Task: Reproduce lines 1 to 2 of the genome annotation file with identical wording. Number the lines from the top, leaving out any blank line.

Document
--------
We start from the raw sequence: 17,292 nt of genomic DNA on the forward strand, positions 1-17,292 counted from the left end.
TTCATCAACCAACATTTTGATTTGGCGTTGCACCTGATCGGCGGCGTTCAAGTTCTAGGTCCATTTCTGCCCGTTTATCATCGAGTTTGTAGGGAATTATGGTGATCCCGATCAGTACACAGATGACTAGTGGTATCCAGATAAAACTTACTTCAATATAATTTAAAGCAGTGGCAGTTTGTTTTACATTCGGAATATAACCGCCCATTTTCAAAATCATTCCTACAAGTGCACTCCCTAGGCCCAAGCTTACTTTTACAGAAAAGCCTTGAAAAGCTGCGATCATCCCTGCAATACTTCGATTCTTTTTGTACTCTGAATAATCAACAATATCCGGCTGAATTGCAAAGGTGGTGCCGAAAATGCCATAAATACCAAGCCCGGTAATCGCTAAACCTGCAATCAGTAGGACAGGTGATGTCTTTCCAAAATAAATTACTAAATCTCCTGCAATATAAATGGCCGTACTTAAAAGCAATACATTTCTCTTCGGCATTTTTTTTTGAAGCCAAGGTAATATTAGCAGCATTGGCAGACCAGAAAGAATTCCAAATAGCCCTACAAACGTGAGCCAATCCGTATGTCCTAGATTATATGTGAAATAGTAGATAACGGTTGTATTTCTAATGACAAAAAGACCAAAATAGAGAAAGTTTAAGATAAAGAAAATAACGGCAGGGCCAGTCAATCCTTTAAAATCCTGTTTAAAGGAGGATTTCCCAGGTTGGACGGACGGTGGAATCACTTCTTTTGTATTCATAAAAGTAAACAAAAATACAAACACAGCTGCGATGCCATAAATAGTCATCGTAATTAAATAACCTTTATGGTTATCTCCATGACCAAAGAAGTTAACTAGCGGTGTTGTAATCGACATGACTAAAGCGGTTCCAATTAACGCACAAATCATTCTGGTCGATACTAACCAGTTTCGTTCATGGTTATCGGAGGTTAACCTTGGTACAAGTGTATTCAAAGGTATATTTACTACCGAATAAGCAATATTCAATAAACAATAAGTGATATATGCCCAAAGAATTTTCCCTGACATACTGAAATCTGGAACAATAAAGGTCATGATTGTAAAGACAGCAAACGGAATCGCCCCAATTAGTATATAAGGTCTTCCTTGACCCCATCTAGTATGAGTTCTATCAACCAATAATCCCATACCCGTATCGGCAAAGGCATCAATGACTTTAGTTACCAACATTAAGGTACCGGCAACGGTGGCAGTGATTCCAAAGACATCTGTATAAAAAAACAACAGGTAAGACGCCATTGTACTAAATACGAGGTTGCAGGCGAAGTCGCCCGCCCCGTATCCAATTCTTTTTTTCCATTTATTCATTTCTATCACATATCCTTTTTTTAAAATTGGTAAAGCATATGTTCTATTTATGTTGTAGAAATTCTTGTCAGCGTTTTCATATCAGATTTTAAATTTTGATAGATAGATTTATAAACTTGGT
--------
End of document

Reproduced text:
We start from the raw sequence: 17,292 nt of genomic DNA on the forward strand, positions 1-17,292 counted from the left end.
TTCATCAACCAACATTTTGATTTGGCGTTGCACCTGATCGGCGGCGTTCAAGTTCTAGGTCCATTTCTGCCCGTTTATCATCGAGTTTGTAGGGAATTATGGTGATCCCGATCAGTACACAGATGACTAGTGGTATCCAGATAAAACTTACTTCAATATAATTTAAAGCAGTGGCAGTTTGTTTTACATTCGGAATATAACCGCCCATTTTCAAAATCATTCCTACAAGTGCACTCCCTAGGCCCAAGCTTACTTTTACAGAAAAGCCTTGAAAAGCTGCGATCATCCCTGCAATACTTCGATTCTTTTTGTACTCTGAATAATCAACAATATCCGGCTGAATTGCAAAGGTGGTGCCGAAAATGCCATAAATACCAAGCCCGGTAATCGCTAAACCTGCAATCAGTAGGACAGGTGATGTCTTTCCAAAATAAATTACTAAATCTCCTGCAATATAAATGGCCGTACTTAAAAGCAATACATTTCTCTTCGGCATTTTTTTTTGAAGCCAAGGTAATATTAGCAGCATTGGCAGACCAGAAAGAATTCCAAATAGCCCTACAAACGTGAGCCAATCCGTATGTCCTAGATTATATGTGAAATAGTAGATAACGGTTGTATTTCTAATGACAAAAAGACCAAAATAGAGAAAGTTTAAGATAAAGAAAATAACGGCAGGGCCAGTCAATCCTTTAAAATCCTGTTTAAAGGAGGATTTCCCAGGTTGGACGGACGGTGGAATCACTTCTTTTGTATTCATAAAAGTAAACAAAAATACAAACACAGCTGCGATGCCATAAATAGTCATCGTAATTAAATAACCTTTATGGTTATCTCCATGACCAAAGAAGTTAACTAGCGGTGTTGTAATCGACATGACTAAAGCGGTTCCAATTAACGCACAAATCATTCTGGTCGATACTAACCAGTTTCGTTCATGGTTATCGGAGGTTAACCTTGGTACAAGTGTATTCAAAGGTATATTTACTACCGAATAAGCAATATTCAATAAACAATAAGTGATATATGCCCAAAGAATTTTCCCTGACATACTGAAATCTGGAACAATAAAGGTCATGATTGTAAAGACAGCAAACGGAATCGCCCCAATTAGTATATAAGGTCTTCCTTGACCCCATCTAGTATGAGTTCTATCAACCAATAATCCCATACCCGTATCGGCAAAGGCATCAATGACTTTAGTTACCAACATTAAGGTACCGGCAACGGTGGCAGTGATTCCAAAGACATCTGTATAAAAAAACAACAGGTAAGACGCCATTGTACTAAATACGAGGTTGCAGGCGAAGTCGCCCGCCCCGTATCCAATTCTTTTTTTCCATTTATTCATTTCTATCACATATCCTTTTTTTAAAATTGGTAAAGCATATGTTCTATTTATGTTGTAGAAATTCTTGTCAGCGTTTTCATATCAGATTTTAAATTTTGATAGATAGATTTATAAACTTGGT